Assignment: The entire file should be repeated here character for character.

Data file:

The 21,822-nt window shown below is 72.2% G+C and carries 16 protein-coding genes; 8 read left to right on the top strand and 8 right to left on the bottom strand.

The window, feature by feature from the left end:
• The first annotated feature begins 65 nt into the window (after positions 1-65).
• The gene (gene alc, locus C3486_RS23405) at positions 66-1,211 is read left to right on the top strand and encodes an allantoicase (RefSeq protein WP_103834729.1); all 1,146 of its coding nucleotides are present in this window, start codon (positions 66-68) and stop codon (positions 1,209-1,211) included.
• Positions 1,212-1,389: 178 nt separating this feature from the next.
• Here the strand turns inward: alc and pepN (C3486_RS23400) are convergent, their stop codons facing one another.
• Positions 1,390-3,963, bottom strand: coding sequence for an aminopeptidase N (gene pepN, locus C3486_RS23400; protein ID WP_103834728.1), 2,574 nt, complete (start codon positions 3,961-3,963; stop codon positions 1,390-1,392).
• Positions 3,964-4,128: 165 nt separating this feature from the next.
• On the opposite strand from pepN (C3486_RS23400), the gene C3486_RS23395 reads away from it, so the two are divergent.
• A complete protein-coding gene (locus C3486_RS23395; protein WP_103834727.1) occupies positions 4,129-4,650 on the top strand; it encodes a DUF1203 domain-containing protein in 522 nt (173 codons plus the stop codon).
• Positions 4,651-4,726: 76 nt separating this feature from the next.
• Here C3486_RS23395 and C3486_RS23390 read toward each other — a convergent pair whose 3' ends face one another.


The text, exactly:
The 21,822-nt window shown below is 72.2% G+C and carries 16 protein-coding genes; 8 read left to right on the top strand and 8 right to left on the bottom strand.

The window, feature by feature from the left end:
• The first annotated feature begins 65 nt into the window (after positions 1-65).
• The gene (gene alc, locus C3486_RS23405) at positions 66-1,211 is read left to right on the top strand and encodes an allantoicase (RefSeq protein WP_103834729.1); all 1,146 of its coding nucleotides are present in this window, start codon (positions 66-68) and stop codon (positions 1,209-1,211) included.
• Positions 1,212-1,389: 178 nt separating this feature from the next.
• Here the strand turns inward: alc and pepN (C3486_RS23400) are convergent, their stop codons facing one another.
• Positions 1,390-3,963, bottom strand: coding sequence for an aminopeptidase N (gene pepN, locus C3486_RS23400; protein ID WP_103834728.1), 2,574 nt, complete (start codon positions 3,961-3,963; stop codon positions 1,390-1,392).
• Positions 3,964-4,128: 165 nt separating this feature from the next.
• On the opposite strand from pepN (C3486_RS23400), the gene C3486_RS23395 reads away from it, so the two are divergent.
• A complete protein-coding gene (locus C3486_RS23395; protein WP_103834727.1) occupies positions 4,129-4,650 on the top strand; it encodes a DUF1203 domain-containing protein in 522 nt (173 codons plus the stop codon).
• Positions 4,651-4,726: 76 nt separating this feature from the next.
• Here C3486_RS23395 and C3486_RS23390 read toward each other — a convergent pair whose 3' ends face one another.